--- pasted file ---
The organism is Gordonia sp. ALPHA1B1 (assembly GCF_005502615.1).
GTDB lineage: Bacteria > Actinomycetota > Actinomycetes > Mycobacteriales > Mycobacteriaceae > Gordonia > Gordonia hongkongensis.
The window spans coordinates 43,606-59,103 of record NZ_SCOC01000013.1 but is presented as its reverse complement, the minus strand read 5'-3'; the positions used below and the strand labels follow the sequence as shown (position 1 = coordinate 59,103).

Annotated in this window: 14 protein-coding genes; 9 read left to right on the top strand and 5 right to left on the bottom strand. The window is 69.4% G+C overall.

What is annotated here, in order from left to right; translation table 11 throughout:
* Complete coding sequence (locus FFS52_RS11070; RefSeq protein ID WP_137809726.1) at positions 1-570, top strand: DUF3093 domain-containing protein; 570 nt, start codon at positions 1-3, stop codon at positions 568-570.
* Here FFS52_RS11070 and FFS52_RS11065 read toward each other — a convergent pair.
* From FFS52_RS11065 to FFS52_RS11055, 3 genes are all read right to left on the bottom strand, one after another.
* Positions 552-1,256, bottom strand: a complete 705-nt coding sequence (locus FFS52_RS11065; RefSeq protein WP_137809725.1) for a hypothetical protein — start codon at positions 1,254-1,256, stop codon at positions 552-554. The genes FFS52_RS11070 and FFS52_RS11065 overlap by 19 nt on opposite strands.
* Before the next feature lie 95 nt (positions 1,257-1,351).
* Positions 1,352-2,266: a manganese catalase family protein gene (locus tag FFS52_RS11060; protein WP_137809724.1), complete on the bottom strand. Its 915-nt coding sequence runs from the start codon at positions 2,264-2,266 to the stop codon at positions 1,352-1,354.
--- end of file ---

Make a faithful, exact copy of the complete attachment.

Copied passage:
The organism is Gordonia sp. ALPHA1B1 (assembly GCF_005502615.1).
GTDB lineage: Bacteria > Actinomycetota > Actinomycetes > Mycobacteriales > Mycobacteriaceae > Gordonia > Gordonia hongkongensis.
The window spans coordinates 43,606-59,103 of record NZ_SCOC01000013.1 but is presented as its reverse complement, the minus strand read 5'-3'; the positions used below and the strand labels follow the sequence as shown (position 1 = coordinate 59,103).

Annotated in this window: 14 protein-coding genes; 9 read left to right on the top strand and 5 right to left on the bottom strand. The window is 69.4% G+C overall.

What is annotated here, in order from left to right; translation table 11 throughout:
* Complete coding sequence (locus FFS52_RS11070; RefSeq protein ID WP_137809726.1) at positions 1-570, top strand: DUF3093 domain-containing protein; 570 nt, start codon at positions 1-3, stop codon at positions 568-570.
* Here FFS52_RS11070 and FFS52_RS11065 read toward each other — a convergent pair.
* From FFS52_RS11065 to FFS52_RS11055, 3 genes are all read right to left on the bottom strand, one after another.
* Positions 552-1,256, bottom strand: a complete 705-nt coding sequence (locus FFS52_RS11065; RefSeq protein WP_137809725.1) for a hypothetical protein — start codon at positions 1,254-1,256, stop codon at positions 552-554. The genes FFS52_RS11070 and FFS52_RS11065 overlap by 19 nt on opposite strands.
* Before the next feature lie 95 nt (positions 1,257-1,351).
* Positions 1,352-2,266: a manganese catalase family protein gene (locus tag FFS52_RS11060; protein WP_137809724.1), complete on the bottom strand. Its 915-nt coding sequence runs from the start codon at positions 2,264-2,266 to the stop codon at positions 1,352-1,354.